After the Minnesota Wild parted ways with Bruce Boudreau last week, the team immediately began its search of its next long-term option at the helm. One of those possible candidates is former Islanders, Hurricanes, Flyers and Predators coach Peter Laviolette.
As one of only four coaches in the history of the NHL to lead three different teams to the Stanley Cup Final, Laviolette would undoubtedly bring the experience of getting to the biggest stage along with him, which is so desperately needed in Minnesota. The Wild are currently on the outside looking in, with only a 39 percent chance of making it to the postseason, according to MoneyPuck.
Finding a coach who can create a culture of consistency for Minnesota’s premier hockey team is of utmost importance. Like our fellow writer Eric Behr said in a recent article, a lack of playoff success is partially what doomed the Boudreau era, and bringing in a coach like Laviolette with a history of playoff success could be a step forward.
However, there have been the highest of highs and lowest of lows for Laviolette. Yes, he has made it to the top, but on the other hand, has also either missed the playoffs or underperformed in opportune times in the postseason. Coaching for four different franchises, which will eventually become five, is a lot of teams. But could Minnesota finally be the crowning achievement of consistent success for his career?
Out of his 18 total seasons as a head coach, 11 of those campaigns saw trips to the postseason. He holds an overall record of 637-425-148 in his career as an NHL head coach. Laviolette was fired by the Nashville Predators — a team he led to the Stanley Cup Final three seasons ago — on January 6, after the Preds were underperforming to that point in the season. With only 45 points at that time, it was surely a subpar start for the team from the Music City.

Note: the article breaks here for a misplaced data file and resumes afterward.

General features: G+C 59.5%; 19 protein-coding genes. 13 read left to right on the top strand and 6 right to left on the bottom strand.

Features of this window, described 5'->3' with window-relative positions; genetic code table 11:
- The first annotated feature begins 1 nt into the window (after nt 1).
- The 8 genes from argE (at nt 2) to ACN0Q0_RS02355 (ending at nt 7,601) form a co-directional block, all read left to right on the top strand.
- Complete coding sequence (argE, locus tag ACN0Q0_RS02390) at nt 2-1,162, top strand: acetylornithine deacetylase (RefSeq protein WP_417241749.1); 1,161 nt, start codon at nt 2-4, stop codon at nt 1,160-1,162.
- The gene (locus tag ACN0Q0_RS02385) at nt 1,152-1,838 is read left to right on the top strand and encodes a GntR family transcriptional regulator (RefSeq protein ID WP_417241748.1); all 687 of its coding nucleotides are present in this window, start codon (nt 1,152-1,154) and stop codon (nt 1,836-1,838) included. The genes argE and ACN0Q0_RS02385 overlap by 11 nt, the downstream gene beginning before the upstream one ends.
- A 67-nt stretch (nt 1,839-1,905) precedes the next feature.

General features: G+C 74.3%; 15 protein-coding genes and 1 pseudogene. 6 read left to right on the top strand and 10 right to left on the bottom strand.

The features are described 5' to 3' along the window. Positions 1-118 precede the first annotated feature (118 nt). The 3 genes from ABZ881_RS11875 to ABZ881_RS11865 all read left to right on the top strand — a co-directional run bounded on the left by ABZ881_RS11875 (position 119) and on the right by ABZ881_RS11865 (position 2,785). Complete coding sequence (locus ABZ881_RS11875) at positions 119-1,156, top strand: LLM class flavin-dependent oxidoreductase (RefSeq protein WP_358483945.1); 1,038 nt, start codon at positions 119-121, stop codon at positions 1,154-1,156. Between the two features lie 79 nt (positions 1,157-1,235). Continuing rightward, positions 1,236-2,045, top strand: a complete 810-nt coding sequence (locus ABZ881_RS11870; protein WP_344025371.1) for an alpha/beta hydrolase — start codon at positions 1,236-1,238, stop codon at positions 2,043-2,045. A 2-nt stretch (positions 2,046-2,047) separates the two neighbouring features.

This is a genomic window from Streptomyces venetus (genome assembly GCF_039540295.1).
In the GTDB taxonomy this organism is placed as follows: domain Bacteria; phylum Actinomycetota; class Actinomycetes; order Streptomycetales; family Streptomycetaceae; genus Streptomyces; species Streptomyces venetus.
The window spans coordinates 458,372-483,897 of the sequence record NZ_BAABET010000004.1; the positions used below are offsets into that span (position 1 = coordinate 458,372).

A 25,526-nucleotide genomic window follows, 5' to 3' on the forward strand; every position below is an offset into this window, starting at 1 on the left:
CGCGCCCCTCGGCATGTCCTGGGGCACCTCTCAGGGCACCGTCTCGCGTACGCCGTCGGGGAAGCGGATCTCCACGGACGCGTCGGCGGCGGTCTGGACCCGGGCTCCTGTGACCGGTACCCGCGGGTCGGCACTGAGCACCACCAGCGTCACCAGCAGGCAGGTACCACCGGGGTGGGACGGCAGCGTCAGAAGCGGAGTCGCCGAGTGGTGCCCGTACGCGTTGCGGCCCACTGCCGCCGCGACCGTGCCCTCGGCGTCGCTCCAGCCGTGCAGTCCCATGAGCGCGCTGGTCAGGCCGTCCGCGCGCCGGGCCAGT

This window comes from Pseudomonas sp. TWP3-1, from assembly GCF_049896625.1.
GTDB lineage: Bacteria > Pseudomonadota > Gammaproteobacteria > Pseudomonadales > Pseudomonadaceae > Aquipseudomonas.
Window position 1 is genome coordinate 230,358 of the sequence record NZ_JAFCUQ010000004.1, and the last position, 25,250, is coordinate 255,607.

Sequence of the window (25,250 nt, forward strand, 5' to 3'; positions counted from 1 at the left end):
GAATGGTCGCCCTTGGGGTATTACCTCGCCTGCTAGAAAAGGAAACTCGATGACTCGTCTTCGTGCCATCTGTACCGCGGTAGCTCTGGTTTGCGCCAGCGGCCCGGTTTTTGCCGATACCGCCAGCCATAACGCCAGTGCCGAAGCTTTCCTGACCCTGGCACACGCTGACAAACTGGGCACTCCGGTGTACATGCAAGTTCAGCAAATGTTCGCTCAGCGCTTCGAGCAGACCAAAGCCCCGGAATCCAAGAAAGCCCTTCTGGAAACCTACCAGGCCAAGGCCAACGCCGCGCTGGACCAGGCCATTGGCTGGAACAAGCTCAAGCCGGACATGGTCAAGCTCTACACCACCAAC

Nashville was ranked 29th in the league on the penalty kill at the time of his firing, which is concerning due to the fact that the Wild are also a team struggling in that aspect of the game. They currently sit next to last in the NHL (only above those Nashville Predators) converting at only 74.9 percent.
Laviolette is no stranger to coaching his teams to extreme highs, though. Take for example his 2005-06 Carolina Hurricanes team, which won the Stanley Cup. They were middle of the road in goals against, but were a lightning rod on the offensive end and finished third in the league in goals scored.
If Laviolette can carve out a niche for his players, then perhaps the Wild wouldn’t be as far away from returning to the postseason as many think.
It’s understand to be skeptical. Yes, he’s been with four teams already, and perhaps he will fizzle out after a few years if hired. But if there’s one thing Laviolette excels at, it’s holding his players accountable.
I’m ready to run through a wall after seeing that clip, and any player who had an ember of a competitive fire inside of themselves would feel the exact same way.
However, with a coach like Laviolette who isn’t afraid to speak his mind to his players (obviously), it brings into question whether the players on the current roster could handle being pushed that hard on a constant basis? Could players take their medicine and take a team-first approach if their ice time was cut short due to poor play? Would there be a sense of accountability to improve the play, or would there be backlash towards the coach?
These are all things to consider. But in the end, Laviolette does not accept mediocrity, and the Wild have been synonymous with that term for far too long. If he were hired as Minnesota’s head honcho in the State of Hockey, expect a culture change for the home team. But would it be a culture that could be sustained for many years to come?